Edited 5 time(s). Last edit at 07/26/20 19:48 by wcamp1472.



Date: 07/26/20 12:31
Re: House steam
Author: Illbay

Hotwater...
Thank you for your concise answers. From the descriptions of steam infrastructure installed at the shop, it must have been rare to start a loco from dead cold without some shop steam assistance. 

Wes...
Thank you for your reply and the stories that go with them. Must have been a terrible and dangerous job to climb into a just dumped firebox to test staybolts and flues. Any one of those could let go, not to mention the air quality must have been awful. Soot, dust, water, stink, heat. Yuck.
Wow, the hot water was stored to drain the boiler.  Would a broken staybolt be repaired immediately during one of these inspections?    Was it a welding job as we've see in restorations, or were they simply screwed in?

Still fascinating. All of this forgotton infrastructure for steam.

Thanks,
...bill



Date: 07/26/20 13:58
Re: House steam
Author: wcamp1472

The boiler inspection was part of a complete evaluation of all the work needed..
The RH Foreman and his staff complied all the collected Engineers' daily trip inspections
(/during the time since the last 30-day washout) with exceptions noted, matched-up the
'in-take' inspectors' reports --- from the receiving tracks approaching the roundhouse.

Machinst inspectors surveyed and hammer tested all the major bolts and fittings on the loco--
with a lot of attention paid while the engine was over the inspection pit.  Axles, journals, grease
cakes, binder-bolts, truck bolts, equalizers, all got rapped and thoroughly examined, as well as
the wheels and tires.  Injectors and water pumping systems were function-tested, etc

Airbrake inspectors went over all the fittings, the compressors and the end hoses and angle-cocks...  

The Foreman combined those reports with scheduled 30-day, 90-day, one and 2-yr inspections
that might be due.  All of these sources were organized by available crafts and importance.

Once the Foreman had evaluated the work needed and expected completion time,
he called his counterpart in the Transportation  department with his estimate of 
completion time and date for each loco undergoing the repair process ..... 
Some locos wouod require several days' repairs before being made available for 
hauling trains..

On oil burners, most were equipped with 'drop safety plugs' screwed into the crown sheet...
There were up to 6 ( or more) drop plugs in each crown sheet.  These were hollow brass plugs
with a drop-out insert soldered into the sleeve... If an engine crew was inattentive, and let the 
water over the crown sheet get too low...one or more of the drop plugs would melt out..
and fill the firebox with steam and loud screaming...

The dropped safety plugs made firing the oil-burner very difficult, but not impossible...
When arriving at the inspection pit of the terminal...the screaming dropped plugs announced
"to all the world"  that the entire crew was going to be put-off for 30-days without pay...

However, in service, mud and minerals can accumulate around the potion of the plug that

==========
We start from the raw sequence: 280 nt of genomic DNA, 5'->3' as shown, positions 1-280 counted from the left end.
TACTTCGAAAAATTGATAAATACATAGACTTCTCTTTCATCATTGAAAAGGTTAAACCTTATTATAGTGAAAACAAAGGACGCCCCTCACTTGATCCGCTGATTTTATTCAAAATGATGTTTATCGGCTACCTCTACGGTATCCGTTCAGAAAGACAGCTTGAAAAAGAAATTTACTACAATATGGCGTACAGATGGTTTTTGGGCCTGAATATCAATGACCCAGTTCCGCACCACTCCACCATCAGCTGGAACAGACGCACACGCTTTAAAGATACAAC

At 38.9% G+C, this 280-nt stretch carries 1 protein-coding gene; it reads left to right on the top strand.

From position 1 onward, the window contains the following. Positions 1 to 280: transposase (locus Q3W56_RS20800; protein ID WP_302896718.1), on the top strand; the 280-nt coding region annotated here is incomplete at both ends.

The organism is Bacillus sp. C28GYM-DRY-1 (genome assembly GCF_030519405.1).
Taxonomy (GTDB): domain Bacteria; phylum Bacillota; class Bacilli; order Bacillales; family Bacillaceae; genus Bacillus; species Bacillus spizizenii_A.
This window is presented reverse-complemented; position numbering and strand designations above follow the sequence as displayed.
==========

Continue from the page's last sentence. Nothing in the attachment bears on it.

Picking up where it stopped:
is exposed to the water space over the crown sheet being protected.  

If left in place for a year or more,  the build-up of insulating impurities on the top of the 
drop plugs, can keep the water from  cooling the soldered joint ---- if neglected, drop plugs can fail,
from a build-up insulating deposits...   Thus, a routine process was formalized where-in all drop plugs 
were removed and the en-caked  portions polished clean ...at every 30-day boiler washout.
There is a dedicated line on the 30-day boiler certificate certifying  that the drop plugs were
removed cleaned and replaced..

( In practice, machinist would carry a set of cleaned drop safety-plugs into the firebox and
simply replace all the plugs.  The plugs needing cleaning were returned to the boiler shop
where they were cleaned and wire-brushed, and racked for the next locomotive..)

If the crew wanted to blame a faulty drop safety plug, they'd insist that the problem 
was NOT caused by a low water event..caused by the crew with the blowing drop plugs..
The duly-sworn and noted 30-day certificate put a stop to such claims..

Typically, a crew , that 'fessed-up" to the incident was given a suspension of less than
the 30-day penalty.   

So, there was a lot of paperwork behind the daily routine of roundhouse life...
The crafts worked well to get all the work done, completed and tested...before
releasing the engines for another day's work.  

Times were especially hectic during the war years. of the 1940s and improvised repairs 
we're applied, simply to keep,the engines running..
 
W.


Not proofed, yet..

 



Edited 2 time(s). Last edit at 07/26/20 14:03 by wcamp1472.



Date: 07/26/20 14:11
Re: House steam
Author: Goalieman

wcamp1472 Wrote:
-------------------------------------------------------
> On the Nickel Plate Road, while at Conneaut
> Roundhouse in the late 60's
> ( restoring NKP 759), there were remnants of steam
> supply lines at each stall.
>
> The 'central,plant' had been dismantled years ago,
> but the senior advisors 
> that led the restoration team gave us history
> lessons about how the engines were 
> fired-up, after inspections and repairs...
>
> There were two live steam 'drops' at the stalls:
> one at the smokebox and one by the loco
> cab.   The one at the smokebox end was connected
> to the steam draft pipes mounted on the
> loco's blast pipe ( below the flared base of the
> smokestack--- the 'petticoat'  base of the
> stack--
> the base of the petticoat is about 2-feel above
> the nozzle and blower-ring).  
>
> The loco's blast nozzle and flared petticoat base
> form the massive Venturi jet that 
> creates the vacuum in the smokebox that, in turn,
> drafts the fire when powering down the mainline.